Originally Posted by apx85
Can anyone explain what this is and how/if it relates to GFR?
Basically, the peritubular capillaries are AFTER efferent arterioles so they help in reabsorption. If the pressure is low, more fluid is reabsorbed. If the pressure is high, more fluid is secreted.
Heres an image -
Heres a detailed explanation from a source -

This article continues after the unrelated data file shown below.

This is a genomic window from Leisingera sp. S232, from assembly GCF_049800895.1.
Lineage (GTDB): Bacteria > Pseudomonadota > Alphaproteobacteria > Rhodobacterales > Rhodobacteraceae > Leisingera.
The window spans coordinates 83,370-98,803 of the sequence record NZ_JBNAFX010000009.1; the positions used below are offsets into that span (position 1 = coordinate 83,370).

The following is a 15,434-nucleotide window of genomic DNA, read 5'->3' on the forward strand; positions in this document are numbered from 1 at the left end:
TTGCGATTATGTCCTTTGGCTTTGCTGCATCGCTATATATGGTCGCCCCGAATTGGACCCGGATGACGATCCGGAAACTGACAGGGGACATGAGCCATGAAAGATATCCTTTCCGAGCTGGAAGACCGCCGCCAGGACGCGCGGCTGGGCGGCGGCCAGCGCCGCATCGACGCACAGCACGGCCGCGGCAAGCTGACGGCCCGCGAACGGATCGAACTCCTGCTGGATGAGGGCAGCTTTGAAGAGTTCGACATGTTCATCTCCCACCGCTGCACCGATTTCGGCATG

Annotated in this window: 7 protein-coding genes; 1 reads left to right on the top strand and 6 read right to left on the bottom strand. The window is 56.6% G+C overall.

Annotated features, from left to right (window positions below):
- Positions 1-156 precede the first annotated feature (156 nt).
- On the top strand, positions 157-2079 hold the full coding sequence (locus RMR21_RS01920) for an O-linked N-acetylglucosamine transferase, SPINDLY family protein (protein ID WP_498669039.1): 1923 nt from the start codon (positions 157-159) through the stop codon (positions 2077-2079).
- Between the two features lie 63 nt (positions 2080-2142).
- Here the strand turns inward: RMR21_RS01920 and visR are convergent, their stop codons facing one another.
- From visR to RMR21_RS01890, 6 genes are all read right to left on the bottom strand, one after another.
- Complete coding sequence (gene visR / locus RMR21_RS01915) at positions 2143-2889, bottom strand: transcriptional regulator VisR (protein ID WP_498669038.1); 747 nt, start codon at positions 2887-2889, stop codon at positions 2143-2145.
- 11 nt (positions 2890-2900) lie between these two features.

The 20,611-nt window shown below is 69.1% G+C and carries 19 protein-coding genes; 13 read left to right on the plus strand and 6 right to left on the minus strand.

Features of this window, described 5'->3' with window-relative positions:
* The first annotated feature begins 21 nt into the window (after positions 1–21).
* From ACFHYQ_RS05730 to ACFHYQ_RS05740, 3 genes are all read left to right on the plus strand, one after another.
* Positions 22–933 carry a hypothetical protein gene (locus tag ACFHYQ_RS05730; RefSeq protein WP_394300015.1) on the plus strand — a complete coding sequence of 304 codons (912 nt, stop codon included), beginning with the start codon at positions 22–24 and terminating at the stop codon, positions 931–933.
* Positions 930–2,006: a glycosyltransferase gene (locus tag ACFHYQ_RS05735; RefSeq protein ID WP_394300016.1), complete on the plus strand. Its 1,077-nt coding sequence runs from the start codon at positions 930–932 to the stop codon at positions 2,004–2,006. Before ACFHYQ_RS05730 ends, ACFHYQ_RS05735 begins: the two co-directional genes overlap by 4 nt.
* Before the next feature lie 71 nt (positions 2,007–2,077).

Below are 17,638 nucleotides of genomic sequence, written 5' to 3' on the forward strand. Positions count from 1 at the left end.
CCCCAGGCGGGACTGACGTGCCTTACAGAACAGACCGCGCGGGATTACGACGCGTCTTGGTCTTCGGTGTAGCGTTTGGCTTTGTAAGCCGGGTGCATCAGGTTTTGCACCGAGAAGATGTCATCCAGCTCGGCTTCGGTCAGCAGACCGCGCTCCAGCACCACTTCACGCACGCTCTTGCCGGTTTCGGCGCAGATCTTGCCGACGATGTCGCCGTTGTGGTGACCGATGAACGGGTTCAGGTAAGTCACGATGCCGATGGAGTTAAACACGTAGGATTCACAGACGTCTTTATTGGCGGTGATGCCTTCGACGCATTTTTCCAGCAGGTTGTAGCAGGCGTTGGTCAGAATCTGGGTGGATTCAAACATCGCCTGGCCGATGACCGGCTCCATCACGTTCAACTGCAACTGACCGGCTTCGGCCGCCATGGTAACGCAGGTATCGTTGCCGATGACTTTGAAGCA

"Renal circulation is unique in that it has two capillary beds; the glomerular and peri-tubular capillaries which are arranged in series and separated by efferent arterioles that help regulate the hydrostatic pressures in both sets of capillaries. High hydrostatic pressure in glomerular capillaries (about 60 mm of Hg) causes rapid fluid filtration, lower hydrostatic pressure in peritubular capillaries (about 13 mm of Hg) permits rapid fluid reabsorption. By adjusting the resistances of afferent and efferent arterioles, kidneys regulate the hydrostatic pressures in both glomerular and peritubular capillaries, thereby changing rate of glomerular filtration or tubular reabsorption in response to body homoeostatic demands."